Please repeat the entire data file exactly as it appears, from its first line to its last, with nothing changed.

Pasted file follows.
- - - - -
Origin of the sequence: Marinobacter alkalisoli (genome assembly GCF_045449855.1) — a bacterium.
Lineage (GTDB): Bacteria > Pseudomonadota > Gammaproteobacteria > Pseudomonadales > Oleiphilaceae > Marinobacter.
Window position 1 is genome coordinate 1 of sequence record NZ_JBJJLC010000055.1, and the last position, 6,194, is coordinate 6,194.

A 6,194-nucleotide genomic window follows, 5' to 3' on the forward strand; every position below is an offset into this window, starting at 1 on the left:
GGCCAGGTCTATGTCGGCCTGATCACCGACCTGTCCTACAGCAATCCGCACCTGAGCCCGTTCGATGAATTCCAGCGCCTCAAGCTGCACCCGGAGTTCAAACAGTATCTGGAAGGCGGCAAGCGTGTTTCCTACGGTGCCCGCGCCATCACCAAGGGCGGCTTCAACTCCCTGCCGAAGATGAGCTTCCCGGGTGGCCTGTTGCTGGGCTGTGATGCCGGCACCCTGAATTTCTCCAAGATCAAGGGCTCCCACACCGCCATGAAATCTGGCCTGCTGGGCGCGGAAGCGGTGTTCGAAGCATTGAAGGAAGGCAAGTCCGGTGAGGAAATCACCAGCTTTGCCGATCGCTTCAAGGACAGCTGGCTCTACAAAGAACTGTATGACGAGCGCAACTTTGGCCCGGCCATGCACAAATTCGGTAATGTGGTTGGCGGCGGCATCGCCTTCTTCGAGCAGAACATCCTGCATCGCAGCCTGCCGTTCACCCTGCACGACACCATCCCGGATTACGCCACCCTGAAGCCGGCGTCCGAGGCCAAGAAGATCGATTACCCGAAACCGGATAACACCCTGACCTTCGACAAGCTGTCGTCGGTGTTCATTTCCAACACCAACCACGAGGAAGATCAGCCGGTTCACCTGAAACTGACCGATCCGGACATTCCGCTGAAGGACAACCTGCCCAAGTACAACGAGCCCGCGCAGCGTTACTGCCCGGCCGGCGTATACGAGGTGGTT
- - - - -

Origin of the sequence: Marinobacter alkalisoli (genome assembly GCF_045449855.1) — a bacterium.
Lineage (GTDB): Bacteria > Pseudomonadota > Gammaproteobacteria > Pseudomonadales > Oleiphilaceae > Marinobacter.
Window position 1 is genome coordinate 1 of sequence record NZ_JBJJLC010000055.1, and the last position, 6,194, is coordinate 6,194.

A 6,194-nucleotide genomic window follows, 5' to 3' on the forward strand; every position below is an offset into this window, starting at 1 on the left:
GGCCAGGTCTATGTCGGCCTGATCACCGACCTGTCCTACAGCAATCCGCACCTGAGCCCGTTCGATGAATTCCAGCGCCTCAAGCTGCACCCGGAGTTCAAACAGTATCTGGAAGGCGGCAAGCGTGTTTCCTACGGTGCCCGCGCCATCACCAAGGGCGGCTTCAACTCCCTGCCGAAGATGAGCTTCCCGGGTGGCCTGTTGCTGGGCTGTGATGCCGGCACCCTGAATTTCTCCAAGATCAAGGGCTCCCACACCGCCATGAAATCTGGCCTGCTGGGCGCGGAAGCGGTGTTCGAAGCATTGAAGGAAGGCAAGTCCGGTGAGGAAATCACCAGCTTTGCCGATCGCTTCAAGGACAGCTGGCTCTACAAAGAACTGTATGACGAGCGCAACTTTGGCCCGGCCATGCACAAATTCGGTAATGTGGTTGGCGGCGGCATCGCCTTCTTCGAGCAGAACATCCTGCATCGCAGCCTGCCGTTCACCCTGCACGACACCATCCCGGATTACGCCACCCTGAAGCCGGCGTCCGAGGCCAAGAAGATCGATTACCCGAAACCGGATAACACCCTGACCTTCGACAAGCTGTCGTCGGTGTTCATTTCCAACACCAACCACGAGGAAGATCAGCCGGTTCACCTGAAACTGACCGATCCGGACATTCCGCTGAAGGACAACCTGCCCAAGTACAACGAGCCCGCGCAGCGTTACTGCCCGGCCGGCGTATACGAGGTGGTT